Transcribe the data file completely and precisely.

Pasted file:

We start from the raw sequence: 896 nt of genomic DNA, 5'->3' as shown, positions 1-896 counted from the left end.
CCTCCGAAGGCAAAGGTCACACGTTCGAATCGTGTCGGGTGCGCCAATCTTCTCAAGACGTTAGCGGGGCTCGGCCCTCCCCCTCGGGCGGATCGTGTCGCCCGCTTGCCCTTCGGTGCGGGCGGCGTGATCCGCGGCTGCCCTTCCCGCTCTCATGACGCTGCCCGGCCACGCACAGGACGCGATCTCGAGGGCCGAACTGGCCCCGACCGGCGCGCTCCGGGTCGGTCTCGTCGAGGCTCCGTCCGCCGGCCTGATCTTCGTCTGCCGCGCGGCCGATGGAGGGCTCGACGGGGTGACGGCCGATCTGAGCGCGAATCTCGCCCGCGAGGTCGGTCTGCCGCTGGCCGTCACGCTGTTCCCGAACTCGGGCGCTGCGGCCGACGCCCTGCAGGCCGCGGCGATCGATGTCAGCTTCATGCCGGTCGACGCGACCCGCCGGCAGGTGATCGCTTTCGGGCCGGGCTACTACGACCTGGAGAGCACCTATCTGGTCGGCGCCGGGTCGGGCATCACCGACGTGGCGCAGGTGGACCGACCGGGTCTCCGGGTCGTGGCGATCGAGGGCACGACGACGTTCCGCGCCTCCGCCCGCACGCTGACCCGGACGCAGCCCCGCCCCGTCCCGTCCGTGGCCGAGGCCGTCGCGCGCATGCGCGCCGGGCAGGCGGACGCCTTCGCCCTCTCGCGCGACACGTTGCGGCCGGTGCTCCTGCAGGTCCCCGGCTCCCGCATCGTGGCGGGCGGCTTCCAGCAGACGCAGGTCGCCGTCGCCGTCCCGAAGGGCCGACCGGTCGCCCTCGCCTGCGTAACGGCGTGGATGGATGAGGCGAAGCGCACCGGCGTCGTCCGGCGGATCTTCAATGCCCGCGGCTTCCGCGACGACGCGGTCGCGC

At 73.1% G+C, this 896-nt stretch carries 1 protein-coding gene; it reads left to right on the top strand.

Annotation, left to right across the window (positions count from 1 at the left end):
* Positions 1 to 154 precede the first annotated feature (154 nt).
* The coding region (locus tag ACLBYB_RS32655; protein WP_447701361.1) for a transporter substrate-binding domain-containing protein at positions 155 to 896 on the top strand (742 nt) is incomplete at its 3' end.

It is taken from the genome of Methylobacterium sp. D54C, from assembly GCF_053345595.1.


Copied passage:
We start from the raw sequence: 896 nt of genomic DNA, 5'->3' as shown, positions 1-896 counted from the left end.
CCTCCGAAGGCAAAGGTCACACGTTCGAATCGTGTCGGGTGCGCCAATCTTCTCAAGACGTTAGCGGGGCTCGGCCCTCCCCCTCGGGCGGATCGTGTCGCCCGCTTGCCCTTCGGTGCGGGCGGCGTGATCCGCGGCTGCCCTTCCCGCTCTCATGACGCTGCCCGGCCACGCACAGGACGCGATCTCGAGGGCCGAACTGGCCCCGACCGGCGCGCTCCGGGTCGGTCTCGTCGAGGCTCCGTCCGCCGGCCTGATCTTCGTCTGCCGCGCGGCCGATGGAGGGCTCGACGGGGTGACGGCCGATCTGAGCGCGAATCTCGCCCGCGAGGTCGGTCTGCCGCTGGCCGTCACGCTGTTCCCGAACTCGGGCGCTGCGGCCGACGCCCTGCAGGCCGCGGCGATCGATGTCAGCTTCATGCCGGTCGACGCGACCCGCCGGCAGGTGATCGCTTTCGGGCCGGGCTACTACGACCTGGAGAGCACCTATCTGGTCGGCGCCGGGTCGGGCATCACCGACGTGGCGCAGGTGGACCGACCGGGTCTCCGGGTCGTGGCGATCGAGGGCACGACGACGTTCCGCGCCTCCGCCCGCACGCTGACCCGGACGCAGCCCCGCCCCGTCCCGTCCGTGGCCGAGGCCGTCGCGCGCATGCGCGCCGGGCAGGCGGACGCCTTCGCCCTCTCGCGCGACACGTTGCGGCCGGTGCTCCTGCAGGTCCCCGGCTCCCGCATCGTGGCGGGCGGCTTCCAGCAGACGCAGGTCGCCGTCGCCGTCCCGAAGGGCCGACCGGTCGCCCTCGCCTGCGTAACGGCGTGGATGGATGAGGCGAAGCGCACCGGCGTCGTCCGGCGGATCTTCAATGCCCGCGGCTTCCGCGACGACGCGGTCGCGC

At 73.1% G+C, this 896-nt stretch carries 1 protein-coding gene; it reads left to right on the top strand.

Annotation, left to right across the window (positions count from 1 at the left end):
* Positions 1 to 154 precede the first annotated feature (154 nt).
* The coding region (locus tag ACLBYB_RS32655; protein WP_447701361.1) for a transporter substrate-binding domain-containing protein at positions 155 to 896 on the top strand (742 nt) is incomplete at its 3' end.

It is taken from the genome of Methylobacterium sp. D54C, from assembly GCF_053345595.1.